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FHA Reverse Mortgages Come Lock, Stock & Barrel

A new perk could potentially boost the size of reverse mortgage loans. An interest rate lock, now available on mortgages approved by the Federal Housing Administration (FHA)—about 90% of the reverse mortgage market—lets borrowers pin down an interest rate when applying for a loan. Until now, you risked a higher-than-expected interest rate on closing day—and, as a result, a reduced loan amount.

If you're 62 or older and have paid off most of your home loan, a home equity conversion mortgage—more commonly known as a reverse mortgage—lets you "reverse" the mortgage process. Instead of making monthly payments on your home, you sell your house to a lender in exchange for a lump sum, monthly payments, or, most commonly, an equity line of credit.

The loan needn't be paid back until you sell your house, vacate it for longer than a year, or die. Then, you or your estate repays the loan's principal and interest. Should your house sell for less than the borrowed amount, the bank eats the loss.

How do interest rates affect how much you borrow? They're one of the factors lenders consider—along with your age, and the value and location of your home—in determining a maximum loan amount. Rates for FHA reverse mortgages are based on the yield of the 10-year U.S. Treasury security, with an average 1% margin. Even a mild rate increase can affect the size of the loan.

Consider a 76-year-old man with a house valued at $500,000. He was approved to tap $315,548 in equity based on a 4.37% interest rate. But if rates rose a quarter percentage point—to 4.62%—before closing and he hadn't locked in the lower rate, he'd qualify for only $305,162, or $10,386 less, according to the National Reverse Mortgage Lenders Association.

The lock, which lenders must provide free of charge, is a no-lose proposition when you close within 60 days of filing your application, explains a report from the Department of Housing and Urban Development (HUD), which provides FHA-approved loans. That's how long your rate is guaranteed. If interest rates drop before closing, you can opt for the new lower rate.

HUD approved the reverse mortgage lock in March 2003, but it wasn't implemented until recently because lenders needed time to adjust the loan process and wanted reassurance that Fannie Mae, the government-sponsored agency that invests in mortgages, would buy locked home equity conversion loans.

Although Congress created reverse mortgages in 1989 to offer cash-strapped seniors access to steady, tax-free income, today the loans are being used to finance retirement luxuries such as second homes, vacations, and even personal aircraft. But are they for everyone? Consider these factors:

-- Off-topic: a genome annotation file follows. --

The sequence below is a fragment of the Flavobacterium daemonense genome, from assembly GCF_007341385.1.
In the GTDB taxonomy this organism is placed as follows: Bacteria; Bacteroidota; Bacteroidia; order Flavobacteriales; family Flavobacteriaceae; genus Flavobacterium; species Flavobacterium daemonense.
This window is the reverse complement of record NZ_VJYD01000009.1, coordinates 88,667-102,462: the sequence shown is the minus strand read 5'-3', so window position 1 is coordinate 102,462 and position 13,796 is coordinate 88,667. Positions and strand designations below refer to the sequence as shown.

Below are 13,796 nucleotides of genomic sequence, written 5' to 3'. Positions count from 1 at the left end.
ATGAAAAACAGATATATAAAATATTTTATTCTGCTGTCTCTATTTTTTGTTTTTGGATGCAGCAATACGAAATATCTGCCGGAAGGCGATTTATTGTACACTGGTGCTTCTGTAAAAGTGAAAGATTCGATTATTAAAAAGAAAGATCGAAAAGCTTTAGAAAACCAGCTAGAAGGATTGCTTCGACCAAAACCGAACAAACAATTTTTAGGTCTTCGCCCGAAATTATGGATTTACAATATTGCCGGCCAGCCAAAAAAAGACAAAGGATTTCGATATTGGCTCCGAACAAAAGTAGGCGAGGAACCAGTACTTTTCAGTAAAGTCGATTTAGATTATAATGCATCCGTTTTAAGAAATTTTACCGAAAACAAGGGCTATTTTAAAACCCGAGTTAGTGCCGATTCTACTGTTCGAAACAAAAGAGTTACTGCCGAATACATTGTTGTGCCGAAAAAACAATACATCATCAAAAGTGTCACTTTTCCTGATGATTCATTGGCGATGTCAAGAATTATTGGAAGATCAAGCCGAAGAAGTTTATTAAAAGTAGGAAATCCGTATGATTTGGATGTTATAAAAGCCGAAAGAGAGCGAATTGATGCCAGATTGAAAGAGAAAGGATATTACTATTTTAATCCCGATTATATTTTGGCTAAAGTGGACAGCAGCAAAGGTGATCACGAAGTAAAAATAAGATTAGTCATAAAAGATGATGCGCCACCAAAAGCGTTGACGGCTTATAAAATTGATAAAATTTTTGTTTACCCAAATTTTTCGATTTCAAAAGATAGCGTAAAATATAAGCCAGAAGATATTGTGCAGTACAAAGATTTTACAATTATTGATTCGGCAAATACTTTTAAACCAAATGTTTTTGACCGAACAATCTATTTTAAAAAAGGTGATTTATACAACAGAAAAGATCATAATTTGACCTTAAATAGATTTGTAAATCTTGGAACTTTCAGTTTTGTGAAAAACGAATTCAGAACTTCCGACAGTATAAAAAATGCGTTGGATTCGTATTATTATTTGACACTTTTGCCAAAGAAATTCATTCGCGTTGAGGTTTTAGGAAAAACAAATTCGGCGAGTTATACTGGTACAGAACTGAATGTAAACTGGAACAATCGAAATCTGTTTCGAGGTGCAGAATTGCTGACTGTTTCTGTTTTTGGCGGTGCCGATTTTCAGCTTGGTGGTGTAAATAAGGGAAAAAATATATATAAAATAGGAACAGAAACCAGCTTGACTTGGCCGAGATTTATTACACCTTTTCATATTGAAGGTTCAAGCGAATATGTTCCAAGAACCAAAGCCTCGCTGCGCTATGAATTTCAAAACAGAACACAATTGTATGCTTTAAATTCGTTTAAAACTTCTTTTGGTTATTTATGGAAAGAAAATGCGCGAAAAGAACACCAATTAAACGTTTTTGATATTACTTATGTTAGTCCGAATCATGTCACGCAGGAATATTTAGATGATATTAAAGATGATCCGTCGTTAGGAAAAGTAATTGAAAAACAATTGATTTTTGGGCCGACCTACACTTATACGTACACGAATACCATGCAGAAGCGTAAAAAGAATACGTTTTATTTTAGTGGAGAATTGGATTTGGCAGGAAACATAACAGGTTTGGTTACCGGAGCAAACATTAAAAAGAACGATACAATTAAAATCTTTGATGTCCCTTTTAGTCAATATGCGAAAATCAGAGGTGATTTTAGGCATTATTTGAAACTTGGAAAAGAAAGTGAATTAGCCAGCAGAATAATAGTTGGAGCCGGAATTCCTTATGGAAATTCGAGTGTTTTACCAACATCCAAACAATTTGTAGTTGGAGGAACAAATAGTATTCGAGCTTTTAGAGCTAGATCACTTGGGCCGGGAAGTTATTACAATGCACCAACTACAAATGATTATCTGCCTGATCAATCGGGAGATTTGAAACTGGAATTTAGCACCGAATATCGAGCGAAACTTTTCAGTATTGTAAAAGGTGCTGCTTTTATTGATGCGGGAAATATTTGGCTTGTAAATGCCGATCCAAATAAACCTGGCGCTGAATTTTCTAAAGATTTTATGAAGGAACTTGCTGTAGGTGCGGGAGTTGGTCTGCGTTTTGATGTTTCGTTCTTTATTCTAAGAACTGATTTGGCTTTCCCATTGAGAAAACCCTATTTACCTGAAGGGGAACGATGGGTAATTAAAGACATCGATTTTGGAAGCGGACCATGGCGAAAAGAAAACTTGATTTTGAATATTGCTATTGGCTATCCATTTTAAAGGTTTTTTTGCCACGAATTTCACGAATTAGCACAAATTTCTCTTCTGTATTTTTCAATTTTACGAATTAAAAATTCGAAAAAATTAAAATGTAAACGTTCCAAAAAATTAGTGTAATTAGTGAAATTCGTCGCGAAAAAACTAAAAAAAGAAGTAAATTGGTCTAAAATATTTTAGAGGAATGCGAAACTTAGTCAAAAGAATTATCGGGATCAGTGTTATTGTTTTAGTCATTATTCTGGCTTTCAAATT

Is a reverse loan worth the cost if you borrow only a small amount? For minor borrowing, this may be a very expensive way to go, with origination fees, appraisal costs, closing costs, and mortgage-servicing charges accounting for a significant chunk of your loan balance. Moreover, because the house must ultimately be sold to repay the debt, you or your estate will also eventually have to pay home-sale closing costs. Fees vary widely from one provider to the next, so making accurate comparisons can be difficult.

Will you be disqualified for state funding? While proceeds from your loan won't affect your eligibility for Social Security or Medicare, the money could keep you from receiving benefits from programs such as Medicaid or Aid for Dependent Children. You may be able to get around this problem if you select a monthly payment schedule, then spend your check during the month you receive it.

How much equity can you really tap? Lenders won't let you borrow against the full value of your home. You may only be able to tap as little as 60% of your home equity with an FHA-insured loan. But non-FHA reverse mortgages—available from Fannie Mae and Financial Freedom Senior Funding Corp., a lender in Irvine, California—have higher lending limits. No matter which program you choose, however, you'll always lose some of your equity to fees.

If all of this sounds complicated, the good news is you don't have to make a decision in the dark. To get an FHA-approved reverse mortgage loan, you're required to meet with a HUD-approved certified housing counselor, who helps determine whether the loan makes sense, how much you need, and the payment arrangement that works for you. Contact HUD at 800-569-4287 for more information about counseling agencies and FHA-approved lenders. And while Fannie Mae and Financial Freedom don't force applicants to meet with a counselor, they do require applicants to review extensive literature on reverse mortgages.

With today's booming real estate prices, your home may be worth far more than ever before. Unlocking your equity with a reverse mortgage could make sense, particularly now that you can lock in your interest rate.

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